On the surface, this seems like any other urban fantasy book I've read and loved. But really, it's one of the most unique books I've ever read.
And let me just say, I loved it.
Honestly, it was refreshing to read a book in this genre written by a man with a male main character. That almost never happens! At least, not in the circles I tend to stay in.
Atticus is a fun dude. I love to listen to him talk. He's very formal in his narration (no contractions, even) but he knows how important speech is to fitting into the community (so that his 2000+ years don't arouse suspicion ) and is able to converse in the vernacular. I love it.
Even though Atticus is the main character, he is not my favorite character. My favorite character in the series is his dog Oberon. Yes, you read that right, his dog. As a druid, Atticus has the ability to bind himself to his pet and teach him to talk in his mind. The two converse telepathically. And Oberon is just awesome.
He may actually be my all time favorite character ever.
Even if you don't think you'll like reading about the last remaining druid in a world where all of the gods of all of the pantheons are (or were) real (not to mention werewolves, vampires, and witches)... read it anyway (well truly, I recommend the audiobook). Oberon makes it worth it.(less)
This is one of the most spoilery reviews I've ever written. If you have not read this book, PROCEED WITH CAUTION.
What is this I don't even.
Yeah, so that was pretty much reaction last night when I finished. I was left completely speechless by the turn of events. It was one of those books that had me grinning like a goof and then at the end I was making all of these incoherent sounds that were very positive- I swear. Not that anyone who heard me last night would believe me.
Let me first say- I still hate Sabine. A lot. And that makes me happy. And isn't completely shocking, considering how much I hated her in the last one.
But in what is a shocking turn of events, I am now 100% irrevocably Team Tod. And I never thought that would happen. Ever.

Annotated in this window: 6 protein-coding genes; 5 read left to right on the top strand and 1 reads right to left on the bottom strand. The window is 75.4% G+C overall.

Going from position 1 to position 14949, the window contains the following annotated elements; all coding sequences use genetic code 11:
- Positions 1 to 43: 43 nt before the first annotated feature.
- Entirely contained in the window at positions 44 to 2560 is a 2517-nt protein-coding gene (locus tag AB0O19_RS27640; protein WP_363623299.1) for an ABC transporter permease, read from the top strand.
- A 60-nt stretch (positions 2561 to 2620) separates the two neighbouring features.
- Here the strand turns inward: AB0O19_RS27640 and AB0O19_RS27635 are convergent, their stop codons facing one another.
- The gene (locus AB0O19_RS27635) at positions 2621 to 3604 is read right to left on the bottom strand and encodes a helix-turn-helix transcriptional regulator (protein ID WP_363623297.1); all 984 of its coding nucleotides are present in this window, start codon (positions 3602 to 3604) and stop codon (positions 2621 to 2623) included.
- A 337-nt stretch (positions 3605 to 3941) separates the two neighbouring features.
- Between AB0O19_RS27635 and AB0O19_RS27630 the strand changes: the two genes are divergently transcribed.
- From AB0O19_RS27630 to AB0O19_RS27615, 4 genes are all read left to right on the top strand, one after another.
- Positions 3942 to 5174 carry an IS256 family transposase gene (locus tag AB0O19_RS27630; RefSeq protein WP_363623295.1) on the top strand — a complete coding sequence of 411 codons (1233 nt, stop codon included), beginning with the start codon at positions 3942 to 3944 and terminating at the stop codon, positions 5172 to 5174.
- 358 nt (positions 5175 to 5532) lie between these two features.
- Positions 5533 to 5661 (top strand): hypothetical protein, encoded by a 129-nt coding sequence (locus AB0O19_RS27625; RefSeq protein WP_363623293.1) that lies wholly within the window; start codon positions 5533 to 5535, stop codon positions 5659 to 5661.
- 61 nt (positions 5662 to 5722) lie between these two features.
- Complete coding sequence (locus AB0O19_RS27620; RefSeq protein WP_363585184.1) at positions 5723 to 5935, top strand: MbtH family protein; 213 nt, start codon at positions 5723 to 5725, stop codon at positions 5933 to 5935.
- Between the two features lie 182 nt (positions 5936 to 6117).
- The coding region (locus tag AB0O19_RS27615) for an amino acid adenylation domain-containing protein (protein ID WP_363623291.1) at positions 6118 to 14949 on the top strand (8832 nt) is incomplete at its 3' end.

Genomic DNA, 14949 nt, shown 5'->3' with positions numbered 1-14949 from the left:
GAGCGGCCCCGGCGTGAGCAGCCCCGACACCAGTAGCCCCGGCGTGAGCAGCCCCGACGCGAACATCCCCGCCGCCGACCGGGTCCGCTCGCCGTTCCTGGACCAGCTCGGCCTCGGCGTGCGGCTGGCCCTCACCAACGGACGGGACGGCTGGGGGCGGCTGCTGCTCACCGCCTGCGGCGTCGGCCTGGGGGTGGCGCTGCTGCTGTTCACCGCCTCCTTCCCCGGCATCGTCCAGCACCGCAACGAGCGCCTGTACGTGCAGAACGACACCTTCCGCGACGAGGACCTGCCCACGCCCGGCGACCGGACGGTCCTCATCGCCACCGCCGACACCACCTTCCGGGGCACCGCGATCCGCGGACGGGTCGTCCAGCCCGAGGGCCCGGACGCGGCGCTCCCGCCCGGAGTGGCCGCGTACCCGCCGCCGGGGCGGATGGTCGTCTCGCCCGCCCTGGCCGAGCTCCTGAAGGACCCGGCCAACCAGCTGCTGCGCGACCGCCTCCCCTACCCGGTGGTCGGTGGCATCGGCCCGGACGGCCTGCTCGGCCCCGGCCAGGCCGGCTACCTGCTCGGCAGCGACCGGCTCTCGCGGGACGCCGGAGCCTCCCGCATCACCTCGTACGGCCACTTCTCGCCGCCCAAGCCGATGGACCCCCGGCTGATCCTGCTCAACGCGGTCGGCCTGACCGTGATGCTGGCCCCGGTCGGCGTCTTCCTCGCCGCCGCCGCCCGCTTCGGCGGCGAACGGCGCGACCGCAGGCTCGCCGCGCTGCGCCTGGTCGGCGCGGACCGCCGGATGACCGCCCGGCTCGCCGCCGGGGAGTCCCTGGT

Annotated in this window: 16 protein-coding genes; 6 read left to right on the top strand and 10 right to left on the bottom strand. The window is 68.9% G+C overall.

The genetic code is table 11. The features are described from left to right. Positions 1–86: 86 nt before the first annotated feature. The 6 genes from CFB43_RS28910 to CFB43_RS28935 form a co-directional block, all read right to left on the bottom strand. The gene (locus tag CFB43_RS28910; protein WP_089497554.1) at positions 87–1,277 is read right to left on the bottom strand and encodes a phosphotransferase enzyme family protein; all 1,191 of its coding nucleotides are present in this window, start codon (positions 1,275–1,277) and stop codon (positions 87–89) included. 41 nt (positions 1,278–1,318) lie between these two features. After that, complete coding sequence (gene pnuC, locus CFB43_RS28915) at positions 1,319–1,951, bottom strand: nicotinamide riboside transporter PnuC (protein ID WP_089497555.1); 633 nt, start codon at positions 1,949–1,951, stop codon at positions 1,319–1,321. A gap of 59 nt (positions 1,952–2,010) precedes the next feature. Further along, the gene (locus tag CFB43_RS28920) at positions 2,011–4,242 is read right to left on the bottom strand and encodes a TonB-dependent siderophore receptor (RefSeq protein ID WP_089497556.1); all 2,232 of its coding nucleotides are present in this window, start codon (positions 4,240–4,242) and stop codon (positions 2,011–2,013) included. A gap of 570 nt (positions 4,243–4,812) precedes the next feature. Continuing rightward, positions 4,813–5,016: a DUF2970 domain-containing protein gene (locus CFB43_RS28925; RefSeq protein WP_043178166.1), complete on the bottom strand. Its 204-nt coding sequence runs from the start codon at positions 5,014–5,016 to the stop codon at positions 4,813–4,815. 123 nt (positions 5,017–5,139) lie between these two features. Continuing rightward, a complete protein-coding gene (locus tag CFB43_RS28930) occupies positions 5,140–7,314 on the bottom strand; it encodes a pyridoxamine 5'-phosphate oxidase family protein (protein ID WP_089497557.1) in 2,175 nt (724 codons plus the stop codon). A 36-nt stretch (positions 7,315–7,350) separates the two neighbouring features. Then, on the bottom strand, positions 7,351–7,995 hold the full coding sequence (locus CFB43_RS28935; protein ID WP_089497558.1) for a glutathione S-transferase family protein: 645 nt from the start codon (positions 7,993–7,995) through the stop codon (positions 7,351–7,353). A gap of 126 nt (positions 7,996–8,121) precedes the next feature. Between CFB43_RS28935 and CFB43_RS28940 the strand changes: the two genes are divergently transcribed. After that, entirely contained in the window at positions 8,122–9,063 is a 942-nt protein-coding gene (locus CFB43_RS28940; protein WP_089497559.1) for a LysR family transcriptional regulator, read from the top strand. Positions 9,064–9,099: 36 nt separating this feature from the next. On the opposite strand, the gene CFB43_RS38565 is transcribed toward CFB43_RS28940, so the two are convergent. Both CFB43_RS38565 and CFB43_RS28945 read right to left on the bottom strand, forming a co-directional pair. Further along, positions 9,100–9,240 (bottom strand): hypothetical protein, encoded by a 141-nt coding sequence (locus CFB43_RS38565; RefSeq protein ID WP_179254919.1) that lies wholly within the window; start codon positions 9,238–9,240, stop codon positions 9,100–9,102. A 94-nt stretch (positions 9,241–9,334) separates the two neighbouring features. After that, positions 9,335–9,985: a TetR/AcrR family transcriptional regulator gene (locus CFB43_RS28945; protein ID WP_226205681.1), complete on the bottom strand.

In a million years.
But it did. I still don't completely understand it. I can't pinpoint a moment the moment it happened.
Oh wait- yes I can.
"There's a good kind of crazy, Kaylee," he insisted softly, reaching out to wrap his warm hand around mind. "It's the kind that makes you think about things that make your head hurt, because not thinking about them is the coward's way out. The kind that makes you touch people who bruise your soul, just because they need to be touched. This is the kind of crazy that lets you stare out into the darkness and rage at eternity, while it stares back at you, ready to swallow you whole."
"I've seen you fight, Kaylee. I've seen you step into that darkness for someone else, then claw your way out, bruised but still standing. You're that kind of crazy, and I live in that darkness. Together, we'd take crazy to a whole new level."
Seriously, where the hell did that come from?
It doesn't matter. I loved it. And quite frankly, the ending was one of my favorite endings ever.
This is, hands down, the best book in the series so far.(less)
This is without a doubt one of my favorite books so far this year (I know, I know – it’s still only January -but it was incredible!). It took me a bit to get into The Goddess Test when I read it last year, but by the end I adored it.
This book completely blows that one out of the water.
I lamented at a lack of character development in the first one – but this book oozed with so much of it that my heart ached. I physically ached while I was reading this book. My emotions ran the full spectrum while in this story – rage, love, sorrow, joy… it’s all there, written beautifully by Aimee Carter.
Carter has taken a well known world of mythology and re-imagined it in a way that remains true to the spirit of the myths while creating a new world that I personally love to visit.
The scenes between Henry and Kate are my favorite, even if they were the most painful to read sometimes. I see so much of my own personality in Kate – the way she thinks, particularly about love – that it’s impossible for me not to connect with her. I do, however, think Aimee Carter is cruel with the way she ended this book.
HOW COULD YOU DO THAT TO ME AIMEE?
Talk about a cliffhanger ending! When I realized that was the final sentence of the book, I very nearly shouted in frustration – in public. I need to know what happens next. Aimee told me on Twitter the next book comes out in December, so I have to wait nearly a year to continue the story… but oh it will be worth every second of the wait.